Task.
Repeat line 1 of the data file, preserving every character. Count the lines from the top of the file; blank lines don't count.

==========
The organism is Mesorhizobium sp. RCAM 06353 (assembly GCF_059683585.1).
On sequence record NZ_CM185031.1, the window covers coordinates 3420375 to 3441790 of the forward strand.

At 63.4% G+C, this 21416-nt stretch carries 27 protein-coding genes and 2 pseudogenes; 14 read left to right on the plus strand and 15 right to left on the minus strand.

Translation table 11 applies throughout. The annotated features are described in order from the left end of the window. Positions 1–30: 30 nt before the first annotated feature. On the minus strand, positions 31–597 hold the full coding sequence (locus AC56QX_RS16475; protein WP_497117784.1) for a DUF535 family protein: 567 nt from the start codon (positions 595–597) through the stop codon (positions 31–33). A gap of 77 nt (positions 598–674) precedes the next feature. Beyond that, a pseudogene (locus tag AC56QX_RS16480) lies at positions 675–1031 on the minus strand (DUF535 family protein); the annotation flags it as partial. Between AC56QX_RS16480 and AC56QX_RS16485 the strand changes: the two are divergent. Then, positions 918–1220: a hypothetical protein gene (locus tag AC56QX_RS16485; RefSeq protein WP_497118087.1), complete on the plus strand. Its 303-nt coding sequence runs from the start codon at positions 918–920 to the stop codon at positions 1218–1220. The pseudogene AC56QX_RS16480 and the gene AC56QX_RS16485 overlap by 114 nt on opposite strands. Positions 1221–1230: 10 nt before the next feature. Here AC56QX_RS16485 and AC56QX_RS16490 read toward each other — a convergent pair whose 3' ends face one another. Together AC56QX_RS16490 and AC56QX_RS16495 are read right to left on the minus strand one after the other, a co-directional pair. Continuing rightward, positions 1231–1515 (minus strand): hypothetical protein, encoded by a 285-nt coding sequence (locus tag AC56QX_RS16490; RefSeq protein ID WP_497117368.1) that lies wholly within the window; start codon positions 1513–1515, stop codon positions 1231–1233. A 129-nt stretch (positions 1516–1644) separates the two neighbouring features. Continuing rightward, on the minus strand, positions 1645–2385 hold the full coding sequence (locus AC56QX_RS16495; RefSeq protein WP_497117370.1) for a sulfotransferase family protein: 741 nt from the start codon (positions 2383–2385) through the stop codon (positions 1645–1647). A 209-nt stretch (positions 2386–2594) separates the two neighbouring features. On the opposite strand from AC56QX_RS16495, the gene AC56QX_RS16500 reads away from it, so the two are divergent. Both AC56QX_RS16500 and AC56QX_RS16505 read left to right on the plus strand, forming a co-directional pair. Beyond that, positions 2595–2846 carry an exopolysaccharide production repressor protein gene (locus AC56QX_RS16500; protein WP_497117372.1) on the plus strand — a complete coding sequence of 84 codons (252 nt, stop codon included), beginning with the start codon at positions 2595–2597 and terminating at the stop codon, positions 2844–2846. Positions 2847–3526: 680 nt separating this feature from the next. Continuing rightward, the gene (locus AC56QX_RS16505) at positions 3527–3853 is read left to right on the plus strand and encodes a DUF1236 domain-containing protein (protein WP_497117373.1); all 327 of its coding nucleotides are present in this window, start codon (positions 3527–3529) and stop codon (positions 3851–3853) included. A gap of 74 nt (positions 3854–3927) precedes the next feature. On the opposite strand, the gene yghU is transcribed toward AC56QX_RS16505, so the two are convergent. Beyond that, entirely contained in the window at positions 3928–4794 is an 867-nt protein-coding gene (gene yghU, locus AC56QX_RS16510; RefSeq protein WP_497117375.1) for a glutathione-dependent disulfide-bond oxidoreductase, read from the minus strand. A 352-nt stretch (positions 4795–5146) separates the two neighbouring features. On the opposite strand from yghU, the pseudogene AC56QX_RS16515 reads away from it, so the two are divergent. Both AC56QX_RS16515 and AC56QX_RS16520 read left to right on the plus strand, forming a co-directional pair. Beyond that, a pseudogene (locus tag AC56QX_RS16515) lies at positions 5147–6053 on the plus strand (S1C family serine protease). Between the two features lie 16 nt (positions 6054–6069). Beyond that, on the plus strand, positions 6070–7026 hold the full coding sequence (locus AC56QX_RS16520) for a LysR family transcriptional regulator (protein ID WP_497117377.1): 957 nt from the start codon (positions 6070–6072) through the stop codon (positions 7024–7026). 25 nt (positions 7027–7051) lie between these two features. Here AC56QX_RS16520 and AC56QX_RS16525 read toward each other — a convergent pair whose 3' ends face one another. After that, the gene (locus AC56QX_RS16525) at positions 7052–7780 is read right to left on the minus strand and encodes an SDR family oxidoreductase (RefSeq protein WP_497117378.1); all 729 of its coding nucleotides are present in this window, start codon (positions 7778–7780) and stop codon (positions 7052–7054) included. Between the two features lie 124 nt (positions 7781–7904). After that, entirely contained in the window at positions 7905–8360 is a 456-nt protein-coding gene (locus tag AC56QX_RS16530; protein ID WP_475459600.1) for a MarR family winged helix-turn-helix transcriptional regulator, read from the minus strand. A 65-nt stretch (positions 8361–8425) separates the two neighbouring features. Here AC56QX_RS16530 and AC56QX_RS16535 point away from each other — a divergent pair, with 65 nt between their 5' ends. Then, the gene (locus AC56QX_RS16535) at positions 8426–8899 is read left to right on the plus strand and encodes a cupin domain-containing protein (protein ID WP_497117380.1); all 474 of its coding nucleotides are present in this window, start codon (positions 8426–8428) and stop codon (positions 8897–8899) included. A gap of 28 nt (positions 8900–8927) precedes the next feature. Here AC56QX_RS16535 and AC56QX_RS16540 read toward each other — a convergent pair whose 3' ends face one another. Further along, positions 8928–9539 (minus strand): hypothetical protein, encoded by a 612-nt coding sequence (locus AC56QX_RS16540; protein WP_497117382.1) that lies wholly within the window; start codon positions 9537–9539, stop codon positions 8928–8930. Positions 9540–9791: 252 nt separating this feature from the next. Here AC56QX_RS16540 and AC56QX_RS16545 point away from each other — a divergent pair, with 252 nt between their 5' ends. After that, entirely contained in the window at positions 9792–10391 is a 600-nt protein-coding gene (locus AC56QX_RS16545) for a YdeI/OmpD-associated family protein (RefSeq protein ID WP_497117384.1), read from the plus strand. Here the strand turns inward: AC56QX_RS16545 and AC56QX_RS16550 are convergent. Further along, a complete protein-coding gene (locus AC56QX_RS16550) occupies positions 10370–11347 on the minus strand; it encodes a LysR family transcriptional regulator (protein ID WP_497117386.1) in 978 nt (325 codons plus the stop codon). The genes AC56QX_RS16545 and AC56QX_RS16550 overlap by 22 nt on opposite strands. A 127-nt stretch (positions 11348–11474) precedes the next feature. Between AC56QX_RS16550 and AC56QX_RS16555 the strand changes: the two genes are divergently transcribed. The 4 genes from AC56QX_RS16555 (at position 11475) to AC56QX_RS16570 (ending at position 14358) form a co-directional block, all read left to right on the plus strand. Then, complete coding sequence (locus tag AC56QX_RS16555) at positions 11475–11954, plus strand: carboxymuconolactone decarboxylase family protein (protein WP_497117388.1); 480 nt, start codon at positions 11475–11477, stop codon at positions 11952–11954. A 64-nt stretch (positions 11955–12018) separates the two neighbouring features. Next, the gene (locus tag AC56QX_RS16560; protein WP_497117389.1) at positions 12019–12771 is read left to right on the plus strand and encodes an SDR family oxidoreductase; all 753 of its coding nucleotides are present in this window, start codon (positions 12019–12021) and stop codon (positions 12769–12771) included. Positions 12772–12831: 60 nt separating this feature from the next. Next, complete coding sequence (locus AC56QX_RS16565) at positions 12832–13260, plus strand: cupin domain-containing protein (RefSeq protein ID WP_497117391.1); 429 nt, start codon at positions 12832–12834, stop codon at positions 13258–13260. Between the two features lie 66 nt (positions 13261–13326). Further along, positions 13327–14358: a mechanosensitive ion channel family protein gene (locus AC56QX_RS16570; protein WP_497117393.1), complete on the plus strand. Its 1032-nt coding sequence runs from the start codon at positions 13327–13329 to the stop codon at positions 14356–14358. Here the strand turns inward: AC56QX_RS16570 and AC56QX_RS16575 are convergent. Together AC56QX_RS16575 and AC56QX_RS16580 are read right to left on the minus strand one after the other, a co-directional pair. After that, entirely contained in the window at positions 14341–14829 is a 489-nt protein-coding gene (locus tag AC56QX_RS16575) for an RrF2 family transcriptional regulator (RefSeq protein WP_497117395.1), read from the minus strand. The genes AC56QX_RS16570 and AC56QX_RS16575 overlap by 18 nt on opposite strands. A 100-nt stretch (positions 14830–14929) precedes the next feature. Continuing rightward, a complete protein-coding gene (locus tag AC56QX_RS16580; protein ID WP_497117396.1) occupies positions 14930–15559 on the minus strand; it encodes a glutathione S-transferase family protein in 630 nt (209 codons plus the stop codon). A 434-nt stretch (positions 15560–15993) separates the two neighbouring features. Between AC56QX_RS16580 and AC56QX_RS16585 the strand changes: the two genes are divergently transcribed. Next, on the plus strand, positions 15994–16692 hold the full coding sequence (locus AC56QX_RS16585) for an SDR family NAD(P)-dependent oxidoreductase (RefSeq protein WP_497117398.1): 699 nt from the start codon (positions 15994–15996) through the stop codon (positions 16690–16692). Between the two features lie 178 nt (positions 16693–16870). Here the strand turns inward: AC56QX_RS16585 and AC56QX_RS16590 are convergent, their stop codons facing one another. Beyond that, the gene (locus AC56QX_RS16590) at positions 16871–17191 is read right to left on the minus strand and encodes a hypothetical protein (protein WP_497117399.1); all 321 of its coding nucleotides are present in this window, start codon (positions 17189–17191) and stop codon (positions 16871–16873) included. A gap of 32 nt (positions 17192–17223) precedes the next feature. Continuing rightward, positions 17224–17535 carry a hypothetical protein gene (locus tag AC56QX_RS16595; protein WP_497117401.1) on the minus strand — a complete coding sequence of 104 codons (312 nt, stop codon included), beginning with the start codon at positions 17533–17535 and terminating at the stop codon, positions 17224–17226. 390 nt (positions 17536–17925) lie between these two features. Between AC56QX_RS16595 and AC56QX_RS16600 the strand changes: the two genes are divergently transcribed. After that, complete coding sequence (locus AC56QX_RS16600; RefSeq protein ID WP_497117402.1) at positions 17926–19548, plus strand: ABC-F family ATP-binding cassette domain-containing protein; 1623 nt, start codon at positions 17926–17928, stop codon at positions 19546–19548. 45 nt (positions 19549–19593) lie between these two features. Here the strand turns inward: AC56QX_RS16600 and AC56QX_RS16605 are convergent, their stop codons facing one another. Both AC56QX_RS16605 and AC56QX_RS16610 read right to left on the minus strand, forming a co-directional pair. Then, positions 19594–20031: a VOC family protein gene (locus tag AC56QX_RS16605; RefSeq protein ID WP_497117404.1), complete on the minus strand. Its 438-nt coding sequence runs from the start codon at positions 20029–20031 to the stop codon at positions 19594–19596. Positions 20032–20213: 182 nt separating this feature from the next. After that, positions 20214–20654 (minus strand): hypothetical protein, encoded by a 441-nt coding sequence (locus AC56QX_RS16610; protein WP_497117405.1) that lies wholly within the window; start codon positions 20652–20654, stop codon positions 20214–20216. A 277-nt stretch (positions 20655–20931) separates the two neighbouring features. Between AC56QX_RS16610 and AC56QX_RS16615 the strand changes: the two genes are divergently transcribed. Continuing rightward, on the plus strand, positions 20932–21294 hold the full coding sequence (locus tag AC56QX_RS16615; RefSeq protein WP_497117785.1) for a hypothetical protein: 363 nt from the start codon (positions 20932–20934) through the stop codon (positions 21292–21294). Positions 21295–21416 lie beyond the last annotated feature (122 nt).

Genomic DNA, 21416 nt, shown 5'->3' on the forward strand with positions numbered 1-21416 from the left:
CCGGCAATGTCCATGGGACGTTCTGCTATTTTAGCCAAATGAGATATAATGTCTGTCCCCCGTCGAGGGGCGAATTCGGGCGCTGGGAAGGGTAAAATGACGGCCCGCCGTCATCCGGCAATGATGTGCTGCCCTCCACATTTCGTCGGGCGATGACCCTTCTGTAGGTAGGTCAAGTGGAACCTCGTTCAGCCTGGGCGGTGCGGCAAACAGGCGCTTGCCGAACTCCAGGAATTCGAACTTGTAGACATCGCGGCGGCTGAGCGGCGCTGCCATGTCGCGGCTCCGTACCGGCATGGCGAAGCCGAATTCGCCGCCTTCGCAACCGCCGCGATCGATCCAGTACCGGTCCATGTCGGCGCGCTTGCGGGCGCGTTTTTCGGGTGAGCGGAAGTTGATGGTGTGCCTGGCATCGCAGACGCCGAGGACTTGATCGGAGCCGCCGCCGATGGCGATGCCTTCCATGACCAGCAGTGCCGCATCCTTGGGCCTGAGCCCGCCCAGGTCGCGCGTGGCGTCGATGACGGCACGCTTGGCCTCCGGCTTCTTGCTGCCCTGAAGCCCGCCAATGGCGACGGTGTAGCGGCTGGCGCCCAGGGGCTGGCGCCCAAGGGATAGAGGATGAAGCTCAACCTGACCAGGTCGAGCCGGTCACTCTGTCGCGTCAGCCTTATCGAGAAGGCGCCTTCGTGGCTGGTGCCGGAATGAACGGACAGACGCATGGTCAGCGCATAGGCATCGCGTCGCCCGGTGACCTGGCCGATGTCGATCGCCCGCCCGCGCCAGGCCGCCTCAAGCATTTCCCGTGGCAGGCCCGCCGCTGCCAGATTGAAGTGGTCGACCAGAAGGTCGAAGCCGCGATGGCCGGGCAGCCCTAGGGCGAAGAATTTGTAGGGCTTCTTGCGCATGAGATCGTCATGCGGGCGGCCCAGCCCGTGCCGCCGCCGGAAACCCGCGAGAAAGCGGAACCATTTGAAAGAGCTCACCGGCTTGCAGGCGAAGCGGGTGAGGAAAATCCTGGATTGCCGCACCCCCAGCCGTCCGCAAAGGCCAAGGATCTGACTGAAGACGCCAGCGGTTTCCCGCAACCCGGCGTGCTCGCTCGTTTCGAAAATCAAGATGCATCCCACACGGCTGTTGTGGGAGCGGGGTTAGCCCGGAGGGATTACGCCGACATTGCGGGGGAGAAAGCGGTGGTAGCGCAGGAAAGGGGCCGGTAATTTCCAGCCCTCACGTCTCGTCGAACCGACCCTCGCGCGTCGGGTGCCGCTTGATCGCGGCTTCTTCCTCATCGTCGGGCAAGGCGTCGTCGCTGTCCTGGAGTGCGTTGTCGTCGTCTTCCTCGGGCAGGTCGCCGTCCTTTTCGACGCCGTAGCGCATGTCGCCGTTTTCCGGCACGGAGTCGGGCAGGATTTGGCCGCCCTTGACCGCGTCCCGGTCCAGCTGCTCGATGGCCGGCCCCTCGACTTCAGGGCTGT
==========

The organism is Mesorhizobium sp. RCAM 06353 (assembly GCF_059683585.1).